For six years, high-profile players on the United States Women’s National Soccer Team (USWNT) fought for equal pay against their national governing body. The fight ended Tuesday morning after it was announced a settlement was made that included a multi-million-dollar payment to the players, along with a promise by The Federation to provide equal pay between the men’s and women’s national teams.
The group of several dozen current and former USWNT players will share $24 million in payments from the U.S. Soccer Federation (USSF), the majority of which is back pay. U.S. Soccer will pay $22 million to the players in the case, which will be distributed based on a proposal from the players and approved by the district court. An additional $2 million will be put into an account to benefit the players in their post-career goals and charitable efforts related to women’s and girls’ soccer. Each player can apply for up to $50,000 from the fund.
The Federation committed to providing equal pay for the men’s and women’s national teams in all friendlies and tournaments, including World Cup bonuses.
The settlement is contingent upon a new collective bargaining agreement and comes despite a federal judge dismissing the players’ equal pay arguments and destroying most of their legal leverage. The players involved previously sought $66.7 million in back pay, but the announcement Tuesday morning marks a landmark win for those who fought long and hard for equal pay.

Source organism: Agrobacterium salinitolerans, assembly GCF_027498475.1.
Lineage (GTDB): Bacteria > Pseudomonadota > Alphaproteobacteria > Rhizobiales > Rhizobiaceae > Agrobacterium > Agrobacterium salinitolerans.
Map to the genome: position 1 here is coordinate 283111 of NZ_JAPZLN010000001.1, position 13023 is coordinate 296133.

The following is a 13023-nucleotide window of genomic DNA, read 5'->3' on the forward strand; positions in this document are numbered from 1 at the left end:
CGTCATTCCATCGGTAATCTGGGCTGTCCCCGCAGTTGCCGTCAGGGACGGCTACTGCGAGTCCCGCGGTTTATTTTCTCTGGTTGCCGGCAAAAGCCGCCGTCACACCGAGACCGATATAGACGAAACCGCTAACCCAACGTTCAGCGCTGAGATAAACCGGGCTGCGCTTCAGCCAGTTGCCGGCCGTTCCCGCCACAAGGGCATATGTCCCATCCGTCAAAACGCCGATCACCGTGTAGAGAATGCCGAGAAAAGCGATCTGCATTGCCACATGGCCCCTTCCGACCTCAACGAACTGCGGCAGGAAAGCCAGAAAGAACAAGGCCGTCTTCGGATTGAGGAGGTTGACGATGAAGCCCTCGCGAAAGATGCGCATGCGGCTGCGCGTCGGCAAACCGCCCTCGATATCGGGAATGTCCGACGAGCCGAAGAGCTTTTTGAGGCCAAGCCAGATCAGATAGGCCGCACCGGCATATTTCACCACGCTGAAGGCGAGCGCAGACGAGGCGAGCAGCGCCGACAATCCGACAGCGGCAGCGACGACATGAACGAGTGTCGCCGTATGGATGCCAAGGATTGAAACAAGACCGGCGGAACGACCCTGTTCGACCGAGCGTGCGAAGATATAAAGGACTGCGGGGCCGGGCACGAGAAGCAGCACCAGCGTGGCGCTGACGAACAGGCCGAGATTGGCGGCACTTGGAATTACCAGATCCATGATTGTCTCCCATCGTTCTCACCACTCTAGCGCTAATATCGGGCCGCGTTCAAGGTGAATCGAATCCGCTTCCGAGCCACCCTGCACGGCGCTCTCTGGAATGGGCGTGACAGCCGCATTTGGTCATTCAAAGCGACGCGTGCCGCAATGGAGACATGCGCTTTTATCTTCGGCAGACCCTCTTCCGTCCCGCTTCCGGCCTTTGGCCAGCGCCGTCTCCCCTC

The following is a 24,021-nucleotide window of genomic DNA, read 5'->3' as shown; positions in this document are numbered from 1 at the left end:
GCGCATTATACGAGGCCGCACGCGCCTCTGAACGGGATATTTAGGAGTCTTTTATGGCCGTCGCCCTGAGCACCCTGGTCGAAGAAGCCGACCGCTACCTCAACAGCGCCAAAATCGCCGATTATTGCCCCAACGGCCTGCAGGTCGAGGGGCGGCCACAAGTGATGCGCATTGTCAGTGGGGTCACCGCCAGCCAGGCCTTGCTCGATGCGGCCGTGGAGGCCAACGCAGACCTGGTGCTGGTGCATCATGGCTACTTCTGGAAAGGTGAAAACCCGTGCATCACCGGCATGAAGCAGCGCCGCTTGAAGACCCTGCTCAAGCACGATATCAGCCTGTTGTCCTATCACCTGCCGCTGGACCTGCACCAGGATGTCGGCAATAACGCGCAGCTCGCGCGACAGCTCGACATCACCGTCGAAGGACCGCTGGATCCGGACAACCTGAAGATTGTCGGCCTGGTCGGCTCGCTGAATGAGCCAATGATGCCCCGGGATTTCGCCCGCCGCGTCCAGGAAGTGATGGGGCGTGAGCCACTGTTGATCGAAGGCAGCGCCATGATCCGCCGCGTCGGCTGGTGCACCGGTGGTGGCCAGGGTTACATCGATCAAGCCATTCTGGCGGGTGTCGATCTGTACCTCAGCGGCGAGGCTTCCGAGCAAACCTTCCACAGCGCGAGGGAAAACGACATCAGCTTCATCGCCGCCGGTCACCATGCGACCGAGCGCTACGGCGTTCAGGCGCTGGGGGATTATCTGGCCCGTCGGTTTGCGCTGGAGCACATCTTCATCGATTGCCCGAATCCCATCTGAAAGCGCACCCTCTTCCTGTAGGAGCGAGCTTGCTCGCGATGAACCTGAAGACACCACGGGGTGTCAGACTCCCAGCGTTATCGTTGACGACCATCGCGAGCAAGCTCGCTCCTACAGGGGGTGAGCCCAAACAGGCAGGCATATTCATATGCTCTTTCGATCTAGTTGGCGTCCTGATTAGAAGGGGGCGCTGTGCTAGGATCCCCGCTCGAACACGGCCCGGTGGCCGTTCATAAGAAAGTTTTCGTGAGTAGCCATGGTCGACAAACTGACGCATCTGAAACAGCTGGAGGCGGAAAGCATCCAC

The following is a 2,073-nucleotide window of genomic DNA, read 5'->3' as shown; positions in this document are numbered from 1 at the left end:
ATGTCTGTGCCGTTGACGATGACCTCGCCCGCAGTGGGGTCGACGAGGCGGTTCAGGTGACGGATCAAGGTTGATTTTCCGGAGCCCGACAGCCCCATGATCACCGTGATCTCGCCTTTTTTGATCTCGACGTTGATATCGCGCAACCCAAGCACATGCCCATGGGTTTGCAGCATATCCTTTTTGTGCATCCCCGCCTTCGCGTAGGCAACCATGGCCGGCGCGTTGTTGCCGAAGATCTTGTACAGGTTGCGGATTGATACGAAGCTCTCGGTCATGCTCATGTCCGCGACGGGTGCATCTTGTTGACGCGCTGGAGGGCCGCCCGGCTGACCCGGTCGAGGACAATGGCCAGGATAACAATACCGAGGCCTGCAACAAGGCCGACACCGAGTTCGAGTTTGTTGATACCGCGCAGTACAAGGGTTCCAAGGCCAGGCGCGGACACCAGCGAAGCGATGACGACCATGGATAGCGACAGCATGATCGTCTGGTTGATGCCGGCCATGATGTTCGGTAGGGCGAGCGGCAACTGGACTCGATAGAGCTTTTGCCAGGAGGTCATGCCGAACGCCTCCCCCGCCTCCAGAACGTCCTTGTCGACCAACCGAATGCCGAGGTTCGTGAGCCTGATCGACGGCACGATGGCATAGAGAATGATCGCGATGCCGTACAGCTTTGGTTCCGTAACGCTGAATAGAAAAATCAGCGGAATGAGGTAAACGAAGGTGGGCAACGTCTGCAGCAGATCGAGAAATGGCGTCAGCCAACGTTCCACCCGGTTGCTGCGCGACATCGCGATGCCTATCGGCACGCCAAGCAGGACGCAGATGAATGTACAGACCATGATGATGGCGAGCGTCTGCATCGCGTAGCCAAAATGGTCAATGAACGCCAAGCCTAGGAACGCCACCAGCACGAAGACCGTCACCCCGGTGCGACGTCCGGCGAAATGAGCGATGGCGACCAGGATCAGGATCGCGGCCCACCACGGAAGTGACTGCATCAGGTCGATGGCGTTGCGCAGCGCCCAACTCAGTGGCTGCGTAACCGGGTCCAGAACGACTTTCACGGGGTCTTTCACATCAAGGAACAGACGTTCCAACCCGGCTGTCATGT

A lawsuit first filed in March 2019 by 28 national team players accused the USSF of “institutionalized gender discrimination.” The suit was filed under the Equal Pay Act and Title VII of the Civil Rights Act and focused on equal pay and working conditions.
In March 2020, a legal filing by The Federation was made public and belittled players on the USWNT by saying they “do not perform equal work requiring equal skill [and] effort” because “the overall soccer-playing ability required to compete at the senior men’s national team level is materially influenced by the level of certain physical attributes such as speed and strength.”
But the USWNT has a storied legacy as the No. 1 team in the world with four Olympic gold medals (1996, 2004, 2008, 2012) and four World Cup wins (1991, 1999, 2015, 2019).
The publicity and backlash led to the resignation of then-USSF president Carlos Cordeiro, who was replaced by Cindy Cone.
“Proud of this historic moment and excited to move forward together with our players to grow soccer and advance opportunities for women and girls around the world,” Cone wrote in a tweet.
The settlement is a big win for those who fought years to provide equal pay to the next-generation of women’s soccer stars.
(Photo: Richard Heathcote/Getty Images)
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